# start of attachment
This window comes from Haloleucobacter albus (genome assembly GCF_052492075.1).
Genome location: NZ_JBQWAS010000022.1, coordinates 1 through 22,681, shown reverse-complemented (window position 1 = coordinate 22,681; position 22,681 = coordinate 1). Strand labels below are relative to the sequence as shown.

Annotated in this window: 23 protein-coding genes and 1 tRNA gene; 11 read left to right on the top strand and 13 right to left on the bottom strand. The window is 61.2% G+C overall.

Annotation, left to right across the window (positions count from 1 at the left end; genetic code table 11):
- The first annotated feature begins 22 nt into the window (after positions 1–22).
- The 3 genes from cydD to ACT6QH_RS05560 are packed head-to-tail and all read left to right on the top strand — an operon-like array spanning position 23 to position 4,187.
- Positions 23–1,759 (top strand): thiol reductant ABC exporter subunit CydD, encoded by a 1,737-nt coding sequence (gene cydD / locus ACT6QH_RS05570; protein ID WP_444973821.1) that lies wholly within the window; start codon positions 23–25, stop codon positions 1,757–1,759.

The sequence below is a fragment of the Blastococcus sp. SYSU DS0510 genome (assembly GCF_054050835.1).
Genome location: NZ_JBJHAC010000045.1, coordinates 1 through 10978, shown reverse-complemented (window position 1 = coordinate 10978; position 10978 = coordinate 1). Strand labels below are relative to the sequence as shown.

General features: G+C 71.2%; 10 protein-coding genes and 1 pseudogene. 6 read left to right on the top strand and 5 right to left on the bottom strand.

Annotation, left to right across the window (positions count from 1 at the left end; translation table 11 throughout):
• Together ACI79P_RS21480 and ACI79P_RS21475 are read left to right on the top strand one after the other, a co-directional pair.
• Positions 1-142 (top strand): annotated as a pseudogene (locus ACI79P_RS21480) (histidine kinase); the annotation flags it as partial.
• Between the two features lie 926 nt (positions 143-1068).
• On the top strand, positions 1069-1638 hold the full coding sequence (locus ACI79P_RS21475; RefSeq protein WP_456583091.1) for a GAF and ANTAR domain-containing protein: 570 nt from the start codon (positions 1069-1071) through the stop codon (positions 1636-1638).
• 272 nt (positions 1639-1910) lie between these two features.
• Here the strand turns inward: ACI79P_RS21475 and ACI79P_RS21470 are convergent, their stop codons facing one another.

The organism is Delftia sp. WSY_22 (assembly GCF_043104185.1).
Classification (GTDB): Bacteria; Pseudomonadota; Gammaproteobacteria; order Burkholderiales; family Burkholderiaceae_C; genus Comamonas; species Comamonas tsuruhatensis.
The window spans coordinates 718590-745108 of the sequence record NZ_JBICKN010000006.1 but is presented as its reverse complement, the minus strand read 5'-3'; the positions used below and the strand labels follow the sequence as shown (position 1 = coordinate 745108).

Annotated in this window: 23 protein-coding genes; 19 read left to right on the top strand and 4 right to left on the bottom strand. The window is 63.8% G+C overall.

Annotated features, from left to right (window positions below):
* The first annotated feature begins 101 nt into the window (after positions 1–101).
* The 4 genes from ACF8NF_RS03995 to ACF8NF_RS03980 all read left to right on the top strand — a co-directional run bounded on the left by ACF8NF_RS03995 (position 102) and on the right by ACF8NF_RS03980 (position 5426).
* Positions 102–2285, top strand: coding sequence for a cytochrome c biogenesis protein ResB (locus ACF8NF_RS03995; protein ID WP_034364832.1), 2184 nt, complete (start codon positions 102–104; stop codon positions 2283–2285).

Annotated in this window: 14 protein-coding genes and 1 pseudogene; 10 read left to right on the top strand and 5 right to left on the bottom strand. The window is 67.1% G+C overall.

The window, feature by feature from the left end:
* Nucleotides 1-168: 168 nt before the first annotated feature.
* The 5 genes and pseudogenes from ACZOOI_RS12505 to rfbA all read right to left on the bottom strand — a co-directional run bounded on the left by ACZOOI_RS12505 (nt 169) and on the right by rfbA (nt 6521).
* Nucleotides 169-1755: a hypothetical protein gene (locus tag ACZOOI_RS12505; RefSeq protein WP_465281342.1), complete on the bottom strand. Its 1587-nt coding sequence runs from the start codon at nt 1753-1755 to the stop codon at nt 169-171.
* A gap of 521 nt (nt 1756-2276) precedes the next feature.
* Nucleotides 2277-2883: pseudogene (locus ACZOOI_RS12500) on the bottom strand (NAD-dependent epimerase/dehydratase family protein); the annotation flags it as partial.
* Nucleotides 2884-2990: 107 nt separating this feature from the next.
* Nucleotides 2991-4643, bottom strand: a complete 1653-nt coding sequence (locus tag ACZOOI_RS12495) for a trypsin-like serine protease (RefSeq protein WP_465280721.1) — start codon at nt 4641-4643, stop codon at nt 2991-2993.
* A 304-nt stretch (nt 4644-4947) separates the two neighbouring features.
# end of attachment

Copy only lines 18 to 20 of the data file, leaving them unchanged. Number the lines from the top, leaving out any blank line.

The organism is Delftia sp. WSY_22 (assembly GCF_043104185.1).
Classification (GTDB): Bacteria; Pseudomonadota; Gammaproteobacteria; order Burkholderiales; family Burkholderiaceae_C; genus Comamonas; species Comamonas tsuruhatensis.
The window spans coordinates 718590-745108 of the sequence record NZ_JBICKN010000006.1 but is presented as its reverse complement, the minus strand read 5'-3'; the positions used below and the strand labels follow the sequence as shown (position 1 = coordinate 745108).